Title: Burke's Peerage & Baronetage 104th Edition
Note: NS0042481 NS0042483
Publication: 104th Ed. 1967
Title: Joan Carew Richardson
Author: Joan A. Carew Richardson
Title: Visitations of the County of Devon, 1620
Publication: Comprising the Heralds� Visitations of 1531, 1564, & 1620. With additions by Lieutenant-Colonel J.L. Vivian. Henry S. Eland, Exeter, 1895.
Author: Vivian, John Lambrick
Title: Ancestral File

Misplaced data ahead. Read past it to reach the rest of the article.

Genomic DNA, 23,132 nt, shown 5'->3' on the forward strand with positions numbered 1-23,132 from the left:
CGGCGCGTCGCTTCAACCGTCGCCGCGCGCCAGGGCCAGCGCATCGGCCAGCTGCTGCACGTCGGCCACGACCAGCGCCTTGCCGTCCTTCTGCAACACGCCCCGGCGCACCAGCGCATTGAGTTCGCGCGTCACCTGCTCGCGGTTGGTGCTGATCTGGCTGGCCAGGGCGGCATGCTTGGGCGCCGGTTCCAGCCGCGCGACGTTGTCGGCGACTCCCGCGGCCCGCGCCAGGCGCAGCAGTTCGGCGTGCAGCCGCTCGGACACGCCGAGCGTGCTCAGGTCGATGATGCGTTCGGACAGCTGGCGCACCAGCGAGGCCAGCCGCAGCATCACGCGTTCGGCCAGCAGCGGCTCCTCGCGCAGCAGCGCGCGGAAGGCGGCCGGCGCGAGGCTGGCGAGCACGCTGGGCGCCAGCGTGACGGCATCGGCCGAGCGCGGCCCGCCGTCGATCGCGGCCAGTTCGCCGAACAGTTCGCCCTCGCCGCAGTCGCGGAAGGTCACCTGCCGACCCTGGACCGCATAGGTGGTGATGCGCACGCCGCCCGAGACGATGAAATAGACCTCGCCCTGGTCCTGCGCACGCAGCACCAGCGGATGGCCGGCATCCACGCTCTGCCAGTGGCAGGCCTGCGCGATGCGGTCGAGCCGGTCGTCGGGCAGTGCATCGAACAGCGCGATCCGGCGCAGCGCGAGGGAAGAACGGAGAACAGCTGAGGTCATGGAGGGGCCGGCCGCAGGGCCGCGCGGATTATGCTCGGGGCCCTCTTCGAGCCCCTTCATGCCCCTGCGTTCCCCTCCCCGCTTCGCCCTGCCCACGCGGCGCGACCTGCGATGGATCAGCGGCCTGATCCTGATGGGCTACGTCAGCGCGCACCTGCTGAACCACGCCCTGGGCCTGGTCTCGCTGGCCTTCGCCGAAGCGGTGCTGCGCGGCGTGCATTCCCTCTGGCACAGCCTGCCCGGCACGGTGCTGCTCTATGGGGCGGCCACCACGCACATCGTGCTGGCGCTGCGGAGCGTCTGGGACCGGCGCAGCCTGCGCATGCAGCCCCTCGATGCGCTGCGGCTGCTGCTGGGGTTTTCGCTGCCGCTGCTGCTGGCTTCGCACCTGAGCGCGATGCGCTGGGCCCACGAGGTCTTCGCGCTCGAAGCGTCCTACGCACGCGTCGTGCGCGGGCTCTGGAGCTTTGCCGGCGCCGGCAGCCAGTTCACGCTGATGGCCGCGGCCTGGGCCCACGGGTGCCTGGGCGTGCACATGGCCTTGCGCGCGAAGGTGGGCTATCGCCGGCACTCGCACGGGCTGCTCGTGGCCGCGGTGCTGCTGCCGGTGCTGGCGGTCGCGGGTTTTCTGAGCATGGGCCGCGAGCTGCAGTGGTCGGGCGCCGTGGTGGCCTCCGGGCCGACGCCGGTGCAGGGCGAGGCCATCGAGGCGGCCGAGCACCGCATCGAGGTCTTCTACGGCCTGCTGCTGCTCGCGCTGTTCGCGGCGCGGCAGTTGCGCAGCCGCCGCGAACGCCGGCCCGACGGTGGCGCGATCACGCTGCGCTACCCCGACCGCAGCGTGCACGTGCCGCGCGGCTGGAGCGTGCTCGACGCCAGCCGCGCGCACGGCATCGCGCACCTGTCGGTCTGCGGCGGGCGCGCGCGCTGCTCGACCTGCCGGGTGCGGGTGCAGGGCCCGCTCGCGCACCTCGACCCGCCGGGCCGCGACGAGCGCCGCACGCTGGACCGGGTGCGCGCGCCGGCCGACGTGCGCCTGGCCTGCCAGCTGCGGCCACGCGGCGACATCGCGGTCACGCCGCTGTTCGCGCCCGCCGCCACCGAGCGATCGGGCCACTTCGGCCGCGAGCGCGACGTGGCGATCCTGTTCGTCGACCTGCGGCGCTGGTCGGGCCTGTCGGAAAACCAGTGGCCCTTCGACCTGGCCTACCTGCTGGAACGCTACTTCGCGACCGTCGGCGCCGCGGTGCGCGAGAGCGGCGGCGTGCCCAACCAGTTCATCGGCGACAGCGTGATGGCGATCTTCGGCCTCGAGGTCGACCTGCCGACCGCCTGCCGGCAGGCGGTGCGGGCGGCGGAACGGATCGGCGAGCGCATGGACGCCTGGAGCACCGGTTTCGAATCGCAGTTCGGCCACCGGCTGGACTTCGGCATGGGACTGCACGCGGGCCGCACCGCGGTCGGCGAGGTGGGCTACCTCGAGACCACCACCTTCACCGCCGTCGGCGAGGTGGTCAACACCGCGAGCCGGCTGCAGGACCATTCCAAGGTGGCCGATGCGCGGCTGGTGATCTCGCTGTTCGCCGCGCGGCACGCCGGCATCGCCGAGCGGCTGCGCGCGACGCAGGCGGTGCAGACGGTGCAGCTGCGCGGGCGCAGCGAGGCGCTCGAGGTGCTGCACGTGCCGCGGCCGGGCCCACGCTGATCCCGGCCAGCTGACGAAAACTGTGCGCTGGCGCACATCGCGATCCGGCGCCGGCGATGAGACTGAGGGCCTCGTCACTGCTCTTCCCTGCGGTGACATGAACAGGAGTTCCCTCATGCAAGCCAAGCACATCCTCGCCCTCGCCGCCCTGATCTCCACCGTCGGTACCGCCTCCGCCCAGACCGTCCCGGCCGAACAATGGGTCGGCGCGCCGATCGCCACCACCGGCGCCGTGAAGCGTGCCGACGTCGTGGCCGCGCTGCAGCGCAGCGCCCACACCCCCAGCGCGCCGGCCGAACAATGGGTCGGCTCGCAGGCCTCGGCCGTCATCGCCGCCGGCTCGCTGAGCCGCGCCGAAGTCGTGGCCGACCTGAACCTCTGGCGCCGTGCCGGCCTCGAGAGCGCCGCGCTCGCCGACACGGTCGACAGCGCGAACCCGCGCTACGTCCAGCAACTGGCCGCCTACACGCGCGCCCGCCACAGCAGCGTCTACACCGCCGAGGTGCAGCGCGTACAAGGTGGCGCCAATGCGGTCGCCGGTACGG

Note: [ralphroberts.ged] [roberts.GED] [sandberg.ged] Found in the Calendar of Inquisitions Post Mortem volume XV 1-7 Richard II: Begelly, Pembrokeshire, the manor, with the advowson of the church, held by knight's service of William Wyndesore, who holds it of the heir of Carew by knight's service. Remember Elizabeth Corbet, 2nd wife and widow of Sir John Carew (b. 1310) who married 2ndly John de Gournay and held in dower the lands of Sir Leonard Carew about this time . . . William De Wyndesore born abt 1341, of Grayrigg, Westmoreland Cy, England, father Alexander De Wyndesore, mother unknown, sister Margery De Wyndesore born about 1319. In the Complete Peerage under Wyndesore (of Cumberland) . . . William de Wyndesore, son and heir of Alexander (d.1342/3) and his wife, Elizabeth (d.1349 during the Black Death), born 1322-28, a minor in 1342/3 but of age by 1349, became Lord Wyndesore (1383/4), married (c.1376) Alice Ferrers, the notorious court beauty and mistress of Edward III. He, like Sir John Carew, father of Sir Leonard Carew, served under Lionel, duke of Clarence, in Ireland (1362-66), who had been appointed viceroy by his father, Edward III (See his webpage within this site). William was King's Lieutenant in Ireland 1368-1371/2 and again 1373-1376, and is remembered as the true founder of the Irish Parliament. He held Dungarvan and Black Castle (c.1367) in Ireland. In 1376 he was allowed to buy goods in Ireland to provision his castles in Wales and in March 1376/77, he was among those lord with lands in Wales who was warned of a possible Welsh attack. I find that he held land in Wales of a Carew to be fascinating, especially when you think about the possible Wyndesore/Windsor connection. From the Complete Peerage . . . The precise connection between the Wyndesores of Cumberland and the Windsors of Stanwell has not been ascertained, though doubtless one exists. It has been suggested that Alexander, the founder of the Cumberland family who held lands in Compton, Surrey, was a younger son of William de Windsor, constable of Windsor Castle, son and heir of Walter fitz Other, who held Compton, Surrey, at the time of the Survey (Doomsday Book) and whose descendants were overlords there until 1541. In Burke's under FitzGerald, Earls of Desmond . . . Alexander, 3rd son of Maurice fitz Gerald, held the lands of Compton from William de Windsor. In the Inquisitons of Edward III., Writ dated 16 July 1363, and inquisition taken at Pembroke 12 September 1363, John Carew died "on the morrow of Whit Sunday last." (Day after Whit Sunday, which was the 7th week after Easter - 2nd of April in that year 1363, thus Whit Sunday was 21 May 1363. Death date of Sir John Carew 22 May 1363 - the day after.) In the Inquisitions of Edward III., Writ to the escheator dated 27 April 1365 to take proof of age of Leonard Carew, son of John Carew, whose lands were in the custody of Philippa, queen of England. Thomas Cheyne, the escheator, "caused warning to be given to John Gornay, knight, and Elizabeth, his wife, the queen's farmers of the lands &c late of John de Carru in this bailiwick, and they did not wish to be present of send anyone in their place." Writ of dedimus potestatem dated 20 July 1365 wherein a commission begins to investigate Leonard's claim that "the king has been deceived in assigning Elizabeth with dower rights of the manors of Camelton, Otery Mohun, and Monketon, Devon, and Andeport, Southampton, as these manors were given by William Chaylou (parson of the church of Stoke Fleming), Vincent de Berstaple, and William Stedham (vicar of the church of Andeport) to John and Margaret and the heirs of their bodies so that John had no estate in them except in fee-tail." Took a while, but a decision made 15 July 1367 in Sir Leonard Carew's favor. He did not enjoy his inheritance for long, though. In the Inquisitions of Edward III., Leonard died 9 October 1369. Thomas, aged one year and more, is his heir. Supposedly, he died in battle while in the service of (his Carru, Pembrokeshire, overlord) John Hastings, Earl of Pembroke , but I have not been able to determine where. As to where he died, see . . . http://www.unipissing.ca/department/history/froissart/tales.htm for a translation of Froissart's How Sir John Chandos Rescued the Earl of Pembroke. Tom Magness, edited by John Young
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